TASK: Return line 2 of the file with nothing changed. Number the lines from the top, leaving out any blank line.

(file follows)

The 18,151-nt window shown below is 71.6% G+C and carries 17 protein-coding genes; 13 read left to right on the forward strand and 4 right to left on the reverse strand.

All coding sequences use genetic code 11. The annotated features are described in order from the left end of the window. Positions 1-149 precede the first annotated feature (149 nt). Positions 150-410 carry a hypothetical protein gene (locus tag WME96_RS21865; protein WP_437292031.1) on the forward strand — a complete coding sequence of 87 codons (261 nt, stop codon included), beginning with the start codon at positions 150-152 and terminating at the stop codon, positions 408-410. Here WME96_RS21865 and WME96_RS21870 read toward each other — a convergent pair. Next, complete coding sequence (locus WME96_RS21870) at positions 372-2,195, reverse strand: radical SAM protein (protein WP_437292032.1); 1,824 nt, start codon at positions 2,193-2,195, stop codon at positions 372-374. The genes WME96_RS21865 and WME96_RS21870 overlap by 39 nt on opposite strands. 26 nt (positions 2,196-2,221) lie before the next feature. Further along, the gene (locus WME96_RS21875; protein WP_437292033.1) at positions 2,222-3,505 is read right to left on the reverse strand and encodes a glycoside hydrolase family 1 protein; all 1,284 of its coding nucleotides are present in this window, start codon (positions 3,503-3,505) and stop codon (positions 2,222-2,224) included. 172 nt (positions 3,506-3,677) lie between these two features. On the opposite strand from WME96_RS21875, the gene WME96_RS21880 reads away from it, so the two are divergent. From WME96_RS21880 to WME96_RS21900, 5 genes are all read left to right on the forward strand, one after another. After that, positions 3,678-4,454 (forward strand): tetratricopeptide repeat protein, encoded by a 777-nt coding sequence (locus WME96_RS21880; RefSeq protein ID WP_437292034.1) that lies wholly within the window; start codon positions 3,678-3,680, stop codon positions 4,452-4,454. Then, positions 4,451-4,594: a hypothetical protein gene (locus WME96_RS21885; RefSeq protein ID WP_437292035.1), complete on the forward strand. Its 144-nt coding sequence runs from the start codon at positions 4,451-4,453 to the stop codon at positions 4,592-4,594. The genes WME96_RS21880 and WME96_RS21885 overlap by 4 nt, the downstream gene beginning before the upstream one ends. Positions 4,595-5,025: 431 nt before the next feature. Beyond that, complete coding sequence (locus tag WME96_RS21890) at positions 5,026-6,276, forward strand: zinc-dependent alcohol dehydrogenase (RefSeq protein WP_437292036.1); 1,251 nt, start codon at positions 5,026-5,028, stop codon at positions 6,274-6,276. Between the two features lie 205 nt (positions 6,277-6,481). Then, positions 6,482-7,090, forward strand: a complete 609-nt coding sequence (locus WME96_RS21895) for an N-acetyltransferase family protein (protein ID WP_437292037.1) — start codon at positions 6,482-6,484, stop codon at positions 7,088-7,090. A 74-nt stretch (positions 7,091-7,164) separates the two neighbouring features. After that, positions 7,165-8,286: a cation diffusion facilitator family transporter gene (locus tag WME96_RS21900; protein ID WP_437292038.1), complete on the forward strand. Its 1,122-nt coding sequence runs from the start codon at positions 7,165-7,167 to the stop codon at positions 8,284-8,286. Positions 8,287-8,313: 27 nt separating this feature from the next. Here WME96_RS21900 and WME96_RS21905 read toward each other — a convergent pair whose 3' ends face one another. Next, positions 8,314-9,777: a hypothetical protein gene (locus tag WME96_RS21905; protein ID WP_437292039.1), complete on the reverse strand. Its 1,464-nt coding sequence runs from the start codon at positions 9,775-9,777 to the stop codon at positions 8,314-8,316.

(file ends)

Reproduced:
All coding sequences use genetic code 11. The annotated features are described in order from the left end of the window. Positions 1-149 precede the first annotated feature (149 nt). Positions 150-410 carry a hypothetical protein gene (locus tag WME96_RS21865; protein WP_437292031.1) on the forward strand — a complete coding sequence of 87 codons (261 nt, stop codon included), beginning with the start codon at positions 150-152 and terminating at the stop codon, positions 408-410. Here WME96_RS21865 and WME96_RS21870 read toward each other — a convergent pair. Next, complete coding sequence (locus WME96_RS21870) at positions 372-2,195, reverse strand: radical SAM protein (protein WP_437292032.1); 1,824 nt, start codon at positions 2,193-2,195, stop codon at positions 372-374. The genes WME96_RS21865 and WME96_RS21870 overlap by 39 nt on opposite strands. 26 nt (positions 2,196-2,221) lie before the next feature. Further along, the gene (locus WME96_RS21875; protein WP_437292033.1) at positions 2,222-3,505 is read right to left on the reverse strand and encodes a glycoside hydrolase family 1 protein; all 1,284 of its coding nucleotides are present in this window, start codon (positions 3,503-3,505) and stop codon (positions 2,222-2,224) included. 172 nt (positions 3,506-3,677) lie between these two features. On the opposite strand from WME96_RS21875, the gene WME96_RS21880 reads away from it, so the two are divergent. From WME96_RS21880 to WME96_RS21900, 5 genes are all read left to right on the forward strand, one after another. After that, positions 3,678-4,454 (forward strand): tetratricopeptide repeat protein, encoded by a 777-nt coding sequence (locus WME96_RS21880; RefSeq protein ID WP_437292034.1) that lies wholly within the window; start codon positions 3,678-3,680, stop codon positions 4,452-4,454. Then, positions 4,451-4,594: a hypothetical protein gene (locus WME96_RS21885; RefSeq protein ID WP_437292035.1), complete on the forward strand. Its 144-nt coding sequence runs from the start codon at positions 4,451-4,453 to the stop codon at positions 4,592-4,594. The genes WME96_RS21880 and WME96_RS21885 overlap by 4 nt, the downstream gene beginning before the upstream one ends. Positions 4,595-5,025: 431 nt before the next feature. Beyond that, complete coding sequence (locus tag WME96_RS21890) at positions 5,026-6,276, forward strand: zinc-dependent alcohol dehydrogenase (RefSeq protein WP_437292036.1); 1,251 nt, start codon at positions 5,026-5,028, stop codon at positions 6,274-6,276. Between the two features lie 205 nt (positions 6,277-6,481). Then, positions 6,482-7,090, forward strand: a complete 609-nt coding sequence (locus WME96_RS21895) for an N-acetyltransferase family protein (protein ID WP_437292037.1) — start codon at positions 6,482-6,484, stop codon at positions 7,088-7,090. A 74-nt stretch (positions 7,091-7,164) separates the two neighbouring features. After that, positions 7,165-8,286: a cation diffusion facilitator family transporter gene (locus tag WME96_RS21900; protein ID WP_437292038.1), complete on the forward strand. Its 1,122-nt coding sequence runs from the start codon at positions 7,165-7,167 to the stop codon at positions 8,284-8,286. Positions 8,287-8,313: 27 nt separating this feature from the next. Here WME96_RS21900 and WME96_RS21905 read toward each other — a convergent pair whose 3' ends face one another. Next, positions 8,314-9,777: a hypothetical protein gene (locus tag WME96_RS21905; protein ID WP_437292039.1), complete on the reverse strand. Its 1,464-nt coding sequence runs from the start codon at positions 9,775-9,777 to the stop codon at positions 8,314-8,316.